3. I just stumbled across your website and I’m interested to know if the exercises on the DVD are safe and effective for uterine prolapse. I am 7 weeks postpartum with baby #2 and have a prolapsed uterus (at vaginal opening) and rectocele. I’m looking for safe, effective ways to strengthen the pelvic area to hopefully alleviate some of the symptoms (pressure, bulging, pulling) until I can make a more informed decision about potential surgery. This question doesn’t really go with this thread, but I didn’t know where else I could ask a “general” question. Thanks!

  4. No problem Jennifer, this is a great place to ask a question. I am confident that you will experience relief of symptoms with the exercises on the dvd. They are all safe and effective. Take the time to read through some of my other blog entries, especially the entries on posture and on the connection of the transversus abdominus and the pelvic floor, as both of these components will be key to your rehabiitation.

    With prolapse symptoms, it takes committment and follow through. I would also refer you to http://www.prolapsehealth.com where you can read some other great blog entries about what has worked for a great group of ladies.


  5. I thought I would post because I found one particular food (drink actually) beneficial for reducing straining and thought others may find it useful. Juicing carrots and beets and green leafy veggies (kale, chard, chollards) works wonders for me. The strange thing is that the juicer (I use a greenstar twin gear juicer) removes the pulp and thus the fibre, yet it still has me moving well in the bathroom.

    I am new to this site, with a grade II cystocele. I wasn’t quite sure where to post my question… I have been doing physio since week 10 post partum and I am now in week 19 pp. My pelvic floor is firing really well in different positions but my golf ball is definately not lifting and while I have seen some improvement it seems very slow (I am unable to go for a run but I can go for a bike ride now). I am still breastfeeding. Is this normal? Will I see more improvement and over what time period? Is it likely my golf ball will go back up or will it always be a reminder to me of my birth experience?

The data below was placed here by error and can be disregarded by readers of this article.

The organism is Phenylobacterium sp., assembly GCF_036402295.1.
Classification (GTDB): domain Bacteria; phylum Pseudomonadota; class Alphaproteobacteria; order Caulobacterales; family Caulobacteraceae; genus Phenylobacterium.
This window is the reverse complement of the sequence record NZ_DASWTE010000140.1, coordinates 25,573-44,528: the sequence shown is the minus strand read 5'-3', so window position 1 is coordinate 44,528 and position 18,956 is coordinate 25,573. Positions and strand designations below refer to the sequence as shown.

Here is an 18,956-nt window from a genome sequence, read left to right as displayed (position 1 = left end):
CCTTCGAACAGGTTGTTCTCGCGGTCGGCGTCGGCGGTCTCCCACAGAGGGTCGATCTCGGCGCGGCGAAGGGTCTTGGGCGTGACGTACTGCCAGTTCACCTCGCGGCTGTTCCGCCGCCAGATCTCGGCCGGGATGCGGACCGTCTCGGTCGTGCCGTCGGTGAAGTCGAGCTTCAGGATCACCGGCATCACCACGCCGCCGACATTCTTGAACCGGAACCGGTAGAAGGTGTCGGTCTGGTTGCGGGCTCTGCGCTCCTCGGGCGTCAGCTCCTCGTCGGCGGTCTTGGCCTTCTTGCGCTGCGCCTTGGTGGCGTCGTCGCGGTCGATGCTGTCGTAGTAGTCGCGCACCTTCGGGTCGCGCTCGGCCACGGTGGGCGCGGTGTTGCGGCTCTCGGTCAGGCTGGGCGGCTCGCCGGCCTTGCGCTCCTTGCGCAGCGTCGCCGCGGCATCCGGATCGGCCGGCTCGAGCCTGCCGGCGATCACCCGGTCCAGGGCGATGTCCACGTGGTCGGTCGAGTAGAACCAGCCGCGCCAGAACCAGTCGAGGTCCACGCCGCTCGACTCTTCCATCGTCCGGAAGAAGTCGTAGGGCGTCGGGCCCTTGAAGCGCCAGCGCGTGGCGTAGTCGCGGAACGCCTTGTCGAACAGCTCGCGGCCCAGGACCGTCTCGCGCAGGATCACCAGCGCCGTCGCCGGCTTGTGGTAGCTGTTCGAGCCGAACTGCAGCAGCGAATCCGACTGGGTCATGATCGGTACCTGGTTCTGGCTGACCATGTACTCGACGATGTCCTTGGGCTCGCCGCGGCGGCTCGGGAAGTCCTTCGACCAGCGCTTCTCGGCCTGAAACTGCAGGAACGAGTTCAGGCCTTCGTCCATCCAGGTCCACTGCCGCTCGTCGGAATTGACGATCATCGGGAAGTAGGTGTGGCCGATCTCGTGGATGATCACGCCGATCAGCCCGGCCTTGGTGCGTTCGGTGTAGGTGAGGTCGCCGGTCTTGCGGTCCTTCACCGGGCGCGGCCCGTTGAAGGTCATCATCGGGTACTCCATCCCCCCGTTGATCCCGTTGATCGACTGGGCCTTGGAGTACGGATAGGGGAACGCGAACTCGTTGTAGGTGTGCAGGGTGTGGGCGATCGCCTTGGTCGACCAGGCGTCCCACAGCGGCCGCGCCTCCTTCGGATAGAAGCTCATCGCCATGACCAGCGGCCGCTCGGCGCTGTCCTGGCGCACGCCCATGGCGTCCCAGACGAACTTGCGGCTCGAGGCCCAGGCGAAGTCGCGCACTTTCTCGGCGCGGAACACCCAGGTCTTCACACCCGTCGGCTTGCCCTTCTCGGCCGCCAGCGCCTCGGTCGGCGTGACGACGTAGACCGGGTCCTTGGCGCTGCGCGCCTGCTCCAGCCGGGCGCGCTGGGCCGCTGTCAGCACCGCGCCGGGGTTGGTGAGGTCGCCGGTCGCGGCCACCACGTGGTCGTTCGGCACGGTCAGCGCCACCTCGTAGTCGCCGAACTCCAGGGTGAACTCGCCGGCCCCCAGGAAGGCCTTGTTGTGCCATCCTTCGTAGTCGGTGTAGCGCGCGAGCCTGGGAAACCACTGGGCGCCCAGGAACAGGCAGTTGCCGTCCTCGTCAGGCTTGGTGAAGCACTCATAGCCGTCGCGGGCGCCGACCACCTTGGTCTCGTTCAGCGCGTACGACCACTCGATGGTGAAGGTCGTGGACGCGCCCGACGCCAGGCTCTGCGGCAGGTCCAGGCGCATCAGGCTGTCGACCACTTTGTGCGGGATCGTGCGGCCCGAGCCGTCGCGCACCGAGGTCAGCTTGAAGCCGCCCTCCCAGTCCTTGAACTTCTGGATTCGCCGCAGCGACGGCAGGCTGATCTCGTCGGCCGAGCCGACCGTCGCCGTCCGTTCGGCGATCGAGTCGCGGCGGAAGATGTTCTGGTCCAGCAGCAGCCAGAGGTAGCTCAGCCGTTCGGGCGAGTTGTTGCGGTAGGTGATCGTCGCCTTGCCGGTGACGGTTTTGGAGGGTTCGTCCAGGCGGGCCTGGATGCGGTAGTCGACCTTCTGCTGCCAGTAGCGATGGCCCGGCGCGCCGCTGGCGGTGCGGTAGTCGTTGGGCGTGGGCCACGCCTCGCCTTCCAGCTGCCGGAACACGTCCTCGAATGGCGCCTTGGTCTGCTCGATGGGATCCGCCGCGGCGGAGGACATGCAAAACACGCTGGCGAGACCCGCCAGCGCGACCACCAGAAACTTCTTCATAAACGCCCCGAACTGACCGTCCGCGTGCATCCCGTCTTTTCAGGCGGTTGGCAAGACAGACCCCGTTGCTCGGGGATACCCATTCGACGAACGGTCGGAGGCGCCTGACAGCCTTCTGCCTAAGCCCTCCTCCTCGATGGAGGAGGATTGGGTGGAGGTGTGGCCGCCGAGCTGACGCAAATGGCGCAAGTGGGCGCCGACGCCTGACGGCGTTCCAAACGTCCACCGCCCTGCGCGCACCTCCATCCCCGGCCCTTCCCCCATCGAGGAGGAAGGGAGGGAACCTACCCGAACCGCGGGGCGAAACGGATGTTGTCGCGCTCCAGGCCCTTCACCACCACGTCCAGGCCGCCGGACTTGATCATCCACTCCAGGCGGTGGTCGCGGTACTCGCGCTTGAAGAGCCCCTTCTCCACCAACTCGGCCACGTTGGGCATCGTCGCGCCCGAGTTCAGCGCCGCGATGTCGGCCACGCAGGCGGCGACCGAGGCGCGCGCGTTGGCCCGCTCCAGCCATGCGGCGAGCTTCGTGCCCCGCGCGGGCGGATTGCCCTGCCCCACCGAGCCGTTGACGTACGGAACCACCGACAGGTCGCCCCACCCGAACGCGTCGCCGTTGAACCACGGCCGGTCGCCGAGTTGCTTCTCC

Thanks so much for your site and for your hab-it program. It is uplifting and gives me hope I can make a recovery back to “life”.

  6. Amber – thank you for your added comment on the juicer – there is absolutely no down dide to juicing. Thank you for the reminder for everyone.

    As for your question regarding your prolapse at 19 weeks post partum. It will continue to improve for months to come. The “golf ball” that you feel is a reminder that your body has changed through the birthing process. A structural weakness has allowed your bladder to fall back into the anterior wall of your vaginal canal. Now, you have to work to strengthen your pelvic basket muscles and watch your posture every day, all day in order to make up for the structural weakness you now have within your pelvis. This is no different than a patient of mine that may have chronic back pain. When they do their exercises and watch their posture, they are pain free, but when life gets in the way and they aren’t able to be as diligent or find themselves in situations that require heavy lifting, etc., then their symtpms will temporarily come back.

    Your prolapse symptoms AND the “golf ball” will do the same. You can see some lift of the golf ball up within your vaginal canal vs. being right at the opening, but it will never totally go away. Stay diligent with your posture and exercises and you know you are doing the right thing for your body. When you are ready, ease your way back into exercise as it sounds like you are with biking. Do not give up on running. Your body will strengthen to adapt to the stress you place upon it, so if it is running that you love, you can work your way back into it with a gradual build up of run/walk activities. I promote more of the higher intensity, lower mileage runs and rest days to allow your body to strengthen and adapt. Also, if this is your goal, take a look at my abdominal exercise blog when you are ready for more advanced plank exercises (after completing workout 4) that are important to strengthen the very important transversus abdominus muscle for higher intensity activities.

    I think that is it for now. Stay focused but patient as your body is still healing. You have the ability to control your symptoms as long as your body awareness continues to improve with your strength. Keep us updated on your progress and of course, any other questions you have are welcome.